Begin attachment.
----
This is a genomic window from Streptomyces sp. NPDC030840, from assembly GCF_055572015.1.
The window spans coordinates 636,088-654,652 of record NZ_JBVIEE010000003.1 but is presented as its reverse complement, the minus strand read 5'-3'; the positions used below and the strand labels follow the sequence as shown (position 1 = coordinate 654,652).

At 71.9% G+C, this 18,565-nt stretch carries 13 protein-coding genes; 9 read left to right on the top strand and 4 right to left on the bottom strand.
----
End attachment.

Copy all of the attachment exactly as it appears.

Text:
This is a genomic window from Streptomyces sp. NPDC030840, from assembly GCF_055572015.1.
The window spans coordinates 636,088-654,652 of record NZ_JBVIEE010000003.1 but is presented as its reverse complement, the minus strand read 5'-3'; the positions used below and the strand labels follow the sequence as shown (position 1 = coordinate 654,652).

At 71.9% G+C, this 18,565-nt stretch carries 13 protein-coding genes; 9 read left to right on the top strand and 4 right to left on the bottom strand.